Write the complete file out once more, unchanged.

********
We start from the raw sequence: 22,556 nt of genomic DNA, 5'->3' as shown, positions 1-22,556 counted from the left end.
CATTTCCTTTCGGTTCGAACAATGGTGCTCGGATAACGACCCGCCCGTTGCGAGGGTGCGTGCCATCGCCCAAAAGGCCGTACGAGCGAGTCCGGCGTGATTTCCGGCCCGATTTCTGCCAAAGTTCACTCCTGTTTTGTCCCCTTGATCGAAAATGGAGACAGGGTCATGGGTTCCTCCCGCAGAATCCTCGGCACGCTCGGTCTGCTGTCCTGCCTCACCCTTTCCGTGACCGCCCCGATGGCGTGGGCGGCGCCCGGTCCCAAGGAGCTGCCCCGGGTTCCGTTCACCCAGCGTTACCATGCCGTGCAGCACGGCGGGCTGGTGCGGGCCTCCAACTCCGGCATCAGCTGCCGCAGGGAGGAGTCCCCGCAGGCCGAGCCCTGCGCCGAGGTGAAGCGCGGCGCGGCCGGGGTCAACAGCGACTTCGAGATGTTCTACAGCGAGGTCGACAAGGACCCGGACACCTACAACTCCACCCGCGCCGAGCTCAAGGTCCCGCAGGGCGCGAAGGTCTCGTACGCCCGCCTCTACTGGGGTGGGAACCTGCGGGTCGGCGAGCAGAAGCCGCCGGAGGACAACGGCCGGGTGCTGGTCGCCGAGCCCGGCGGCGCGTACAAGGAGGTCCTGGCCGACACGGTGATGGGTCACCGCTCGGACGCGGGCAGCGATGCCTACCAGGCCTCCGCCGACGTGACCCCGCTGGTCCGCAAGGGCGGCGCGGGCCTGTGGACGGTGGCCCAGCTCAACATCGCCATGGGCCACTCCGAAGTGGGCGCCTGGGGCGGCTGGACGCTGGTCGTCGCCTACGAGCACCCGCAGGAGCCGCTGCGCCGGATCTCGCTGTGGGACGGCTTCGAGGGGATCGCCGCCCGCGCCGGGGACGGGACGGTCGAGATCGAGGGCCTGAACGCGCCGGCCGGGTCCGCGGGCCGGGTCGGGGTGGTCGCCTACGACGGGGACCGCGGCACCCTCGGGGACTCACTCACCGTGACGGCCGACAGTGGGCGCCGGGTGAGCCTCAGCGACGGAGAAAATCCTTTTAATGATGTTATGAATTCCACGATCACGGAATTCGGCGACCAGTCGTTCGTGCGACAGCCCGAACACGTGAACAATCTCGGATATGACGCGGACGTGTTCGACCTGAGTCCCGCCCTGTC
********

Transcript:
We start from the raw sequence: 22,556 nt of genomic DNA, 5'->3' as shown, positions 1-22,556 counted from the left end.
CATTTCCTTTCGGTTCGAACAATGGTGCTCGGATAACGACCCGCCCGTTGCGAGGGTGCGTGCCATCGCCCAAAAGGCCGTACGAGCGAGTCCGGCGTGATTTCCGGCCCGATTTCTGCCAAAGTTCACTCCTGTTTTGTCCCCTTGATCGAAAATGGAGACAGGGTCATGGGTTCCTCCCGCAGAATCCTCGGCACGCTCGGTCTGCTGTCCTGCCTCACCCTTTCCGTGACCGCCCCGATGGCGTGGGCGGCGCCCGGTCCCAAGGAGCTGCCCCGGGTTCCGTTCACCCAGCGTTACCATGCCGTGCAGCACGGCGGGCTGGTGCGGGCCTCCAACTCCGGCATCAGCTGCCGCAGGGAGGAGTCCCCGCAGGCCGAGCCCTGCGCCGAGGTGAAGCGCGGCGCGGCCGGGGTCAACAGCGACTTCGAGATGTTCTACAGCGAGGTCGACAAGGACCCGGACACCTACAACTCCACCCGCGCCGAGCTCAAGGTCCCGCAGGGCGCGAAGGTCTCGTACGCCCGCCTCTACTGGGGTGGGAACCTGCGGGTCGGCGAGCAGAAGCCGCCGGAGGACAACGGCCGGGTGCTGGTCGCCGAGCCCGGCGGCGCGTACAAGGAGGTCCTGGCCGACACGGTGATGGGTCACCGCTCGGACGCGGGCAGCGATGCCTACCAGGCCTCCGCCGACGTGACCCCGCTGGTCCGCAAGGGCGGCGCGGGCCTGTGGACGGTGGCCCAGCTCAACATCGCCATGGGCCACTCCGAAGTGGGCGCCTGGGGCGGCTGGACGCTGGTCGTCGCCTACGAGCACCCGCAGGAGCCGCTGCGCCGGATCTCGCTGTGGGACGGCTTCGAGGGGATCGCCGCCCGCGCCGGGGACGGGACGGTCGAGATCGAGGGCCTGAACGCGCCGGCCGGGTCCGCGGGCCGGGTCGGGGTGGTCGCCTACGACGGGGACCGCGGCACCCTCGGGGACTCACTCACCGTGACGGCCGACAGTGGGCGCCGGGTGAGCCTCAGCGACGGAGAAAATCCTTTTAATGATGTTATGAATTCCACGATCACGGAATTCGGCGACCAGTCGTTCGTGCGACAGCCCGAACACGTGAACAATCTCGGATATGACGCGGACGTGTTCGACCTGAGTCCCGCCCTGTC